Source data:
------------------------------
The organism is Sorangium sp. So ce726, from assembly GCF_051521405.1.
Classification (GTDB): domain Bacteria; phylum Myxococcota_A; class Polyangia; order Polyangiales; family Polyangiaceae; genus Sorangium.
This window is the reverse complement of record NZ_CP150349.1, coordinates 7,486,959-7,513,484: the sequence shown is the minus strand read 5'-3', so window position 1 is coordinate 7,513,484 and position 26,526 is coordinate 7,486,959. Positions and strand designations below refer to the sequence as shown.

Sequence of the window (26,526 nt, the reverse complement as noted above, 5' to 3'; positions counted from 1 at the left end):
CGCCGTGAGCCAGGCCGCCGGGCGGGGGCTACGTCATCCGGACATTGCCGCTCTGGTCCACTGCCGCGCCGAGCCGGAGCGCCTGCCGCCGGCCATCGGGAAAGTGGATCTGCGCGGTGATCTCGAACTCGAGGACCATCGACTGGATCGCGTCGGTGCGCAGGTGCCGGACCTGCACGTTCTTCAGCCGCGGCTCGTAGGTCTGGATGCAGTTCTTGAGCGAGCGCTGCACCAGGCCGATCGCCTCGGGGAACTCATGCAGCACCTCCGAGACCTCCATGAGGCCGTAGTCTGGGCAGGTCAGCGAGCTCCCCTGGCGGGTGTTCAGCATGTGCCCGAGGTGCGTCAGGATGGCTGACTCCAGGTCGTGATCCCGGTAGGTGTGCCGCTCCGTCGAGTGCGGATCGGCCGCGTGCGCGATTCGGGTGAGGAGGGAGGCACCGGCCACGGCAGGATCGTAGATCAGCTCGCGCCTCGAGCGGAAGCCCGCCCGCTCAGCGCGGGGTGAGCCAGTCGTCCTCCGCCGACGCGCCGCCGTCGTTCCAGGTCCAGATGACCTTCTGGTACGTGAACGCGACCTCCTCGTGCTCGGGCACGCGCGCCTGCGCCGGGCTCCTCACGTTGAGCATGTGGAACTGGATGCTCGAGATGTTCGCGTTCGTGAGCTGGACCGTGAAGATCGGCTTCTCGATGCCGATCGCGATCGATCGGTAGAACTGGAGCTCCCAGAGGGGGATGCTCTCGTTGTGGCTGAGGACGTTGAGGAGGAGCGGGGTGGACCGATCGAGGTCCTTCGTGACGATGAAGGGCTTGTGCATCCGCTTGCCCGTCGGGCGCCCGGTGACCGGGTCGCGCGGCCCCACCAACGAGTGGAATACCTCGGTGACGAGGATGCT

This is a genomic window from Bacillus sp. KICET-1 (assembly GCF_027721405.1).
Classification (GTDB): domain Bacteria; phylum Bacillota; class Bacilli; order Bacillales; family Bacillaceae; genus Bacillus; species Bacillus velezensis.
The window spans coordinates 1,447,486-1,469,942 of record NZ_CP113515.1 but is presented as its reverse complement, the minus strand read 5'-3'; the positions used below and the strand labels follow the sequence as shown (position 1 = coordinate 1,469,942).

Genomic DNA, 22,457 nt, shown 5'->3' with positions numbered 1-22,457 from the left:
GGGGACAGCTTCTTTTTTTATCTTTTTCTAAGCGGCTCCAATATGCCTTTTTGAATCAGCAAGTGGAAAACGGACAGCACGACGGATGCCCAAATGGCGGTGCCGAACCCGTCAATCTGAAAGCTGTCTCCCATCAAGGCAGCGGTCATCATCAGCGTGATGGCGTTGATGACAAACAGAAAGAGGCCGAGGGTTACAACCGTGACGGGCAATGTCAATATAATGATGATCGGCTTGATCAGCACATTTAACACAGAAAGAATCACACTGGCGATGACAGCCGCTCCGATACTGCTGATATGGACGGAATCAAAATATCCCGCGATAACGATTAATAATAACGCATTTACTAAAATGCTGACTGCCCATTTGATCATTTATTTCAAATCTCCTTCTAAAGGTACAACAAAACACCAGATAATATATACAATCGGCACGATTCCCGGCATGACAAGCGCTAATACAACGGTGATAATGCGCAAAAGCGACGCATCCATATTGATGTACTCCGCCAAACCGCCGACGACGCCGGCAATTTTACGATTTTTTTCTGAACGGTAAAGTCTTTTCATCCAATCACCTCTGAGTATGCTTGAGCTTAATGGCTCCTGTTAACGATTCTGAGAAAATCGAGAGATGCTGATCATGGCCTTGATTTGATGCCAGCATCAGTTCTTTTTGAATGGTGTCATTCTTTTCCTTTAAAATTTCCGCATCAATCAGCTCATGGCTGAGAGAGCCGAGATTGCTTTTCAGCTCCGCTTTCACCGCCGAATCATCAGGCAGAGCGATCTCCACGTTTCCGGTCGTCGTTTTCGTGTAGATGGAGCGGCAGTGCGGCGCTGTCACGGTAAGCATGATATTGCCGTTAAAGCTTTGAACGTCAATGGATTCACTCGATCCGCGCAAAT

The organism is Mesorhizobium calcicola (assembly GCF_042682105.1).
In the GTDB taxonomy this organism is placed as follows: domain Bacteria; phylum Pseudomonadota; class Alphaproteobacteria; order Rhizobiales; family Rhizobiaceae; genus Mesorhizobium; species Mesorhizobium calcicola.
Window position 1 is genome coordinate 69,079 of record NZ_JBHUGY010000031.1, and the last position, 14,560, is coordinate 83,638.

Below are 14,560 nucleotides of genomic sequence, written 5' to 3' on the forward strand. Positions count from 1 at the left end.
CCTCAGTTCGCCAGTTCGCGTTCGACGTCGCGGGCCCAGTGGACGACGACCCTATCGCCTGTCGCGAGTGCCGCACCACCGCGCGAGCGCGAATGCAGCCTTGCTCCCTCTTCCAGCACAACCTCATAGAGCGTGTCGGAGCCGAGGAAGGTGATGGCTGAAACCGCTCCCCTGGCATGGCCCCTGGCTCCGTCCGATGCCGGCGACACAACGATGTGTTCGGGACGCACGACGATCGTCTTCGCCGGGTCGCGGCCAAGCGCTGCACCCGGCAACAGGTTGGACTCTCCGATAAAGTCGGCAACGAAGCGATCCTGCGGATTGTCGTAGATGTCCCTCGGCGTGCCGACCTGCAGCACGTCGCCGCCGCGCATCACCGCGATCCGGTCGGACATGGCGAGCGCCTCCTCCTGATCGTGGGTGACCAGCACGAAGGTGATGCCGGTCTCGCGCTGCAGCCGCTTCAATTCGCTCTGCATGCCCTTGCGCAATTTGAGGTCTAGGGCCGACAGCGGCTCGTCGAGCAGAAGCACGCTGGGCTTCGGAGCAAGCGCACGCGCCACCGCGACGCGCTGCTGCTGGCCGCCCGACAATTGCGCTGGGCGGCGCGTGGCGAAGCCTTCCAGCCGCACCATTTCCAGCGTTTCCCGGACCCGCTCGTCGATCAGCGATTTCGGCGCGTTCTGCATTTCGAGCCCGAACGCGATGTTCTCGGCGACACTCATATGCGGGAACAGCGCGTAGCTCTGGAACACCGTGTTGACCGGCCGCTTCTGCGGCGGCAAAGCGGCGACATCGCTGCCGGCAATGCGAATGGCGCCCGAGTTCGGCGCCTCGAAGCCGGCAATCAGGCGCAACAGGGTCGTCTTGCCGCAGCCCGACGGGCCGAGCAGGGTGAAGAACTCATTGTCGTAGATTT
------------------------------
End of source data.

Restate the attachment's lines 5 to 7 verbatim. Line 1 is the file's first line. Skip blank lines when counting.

CGCCGTGAGCCAGGCCGCCGGGCGGGGGCTACGTCATCCGGACATTGCCGCTCTGGTCCACTGCCGCGCCGAGCCGGAGCGCCTGCCGCCGGCCATCGGGAAAGTGGATCTGCGCGGTGATCTCGAACTCGAGGACCATCGACTGGATCGCGTCGGTGCGCAGGTGCCGGACCTGCACGTTCTTCAGCCGCGGCTCGTAGGTCTGGATGCAGTTCTTGAGCGAGCGCTGCACCAGGCCGATCGCCTCGGGGAACTCATGCAGCACCTCCGAGACCTCCATGAGGCCGTAGTCTGGGCAGGTCAGCGAGCTCCCCTGGCGGGTGTTCAGCATGTGCCCGAGGTGCGTCAGGATGGCTGACTCCAGGTCGTGATCCCGGTAGGTGTGCCGCTCCGTCGAGTGCGGATCGGCCGCGTGCGCGATTCGGGTGAGGAGGGAGGCACCGGCCACGGCAGGATCGTAGATCAGCTCGCGCCTCGAGCGGAAGCCCGCCCGCTCAGCGCGGGGTGAGCCAGTCGTCCTCCGCCGACGCGCCGCCGTCGTTCCAGGTCCAGATGACCTTCTGGTACGTGAACGCGACCTCCTCGTGCTCGGGCACGCGCGCCTGCGCCGGGCTCCTCACGTTGAGCATGTGGAACTGGATGCTCGAGATGTTCGCGTTCGTGAGCTGGACCGTGAAGATCGGCTTCTCGATGCCGATCGCGATCGATCGGTAGAACTGGAGCTCCCAGAGGGGGATGCTCTCGTTGTGGCTGAGGACGTTGAGGAGGAGCGGGGTGGACCGATCGAGGTCCTTCGTGACGATGAAGGGCTTGTGCATCCGCTTGCCCGTCGGGCGCCCGGTGACCGGGTCGCGCGGCCCCACCAACGAGTGGAATACCTCGGTGACGAGGATGCT

This is a genomic window from Bacillus sp. KICET-1 (assembly GCF_027721405.1).
Classification (GTDB): domain Bacteria; phylum Bacillota; class Bacilli; order Bacillales; family Bacillaceae; genus Bacillus; species Bacillus velezensis.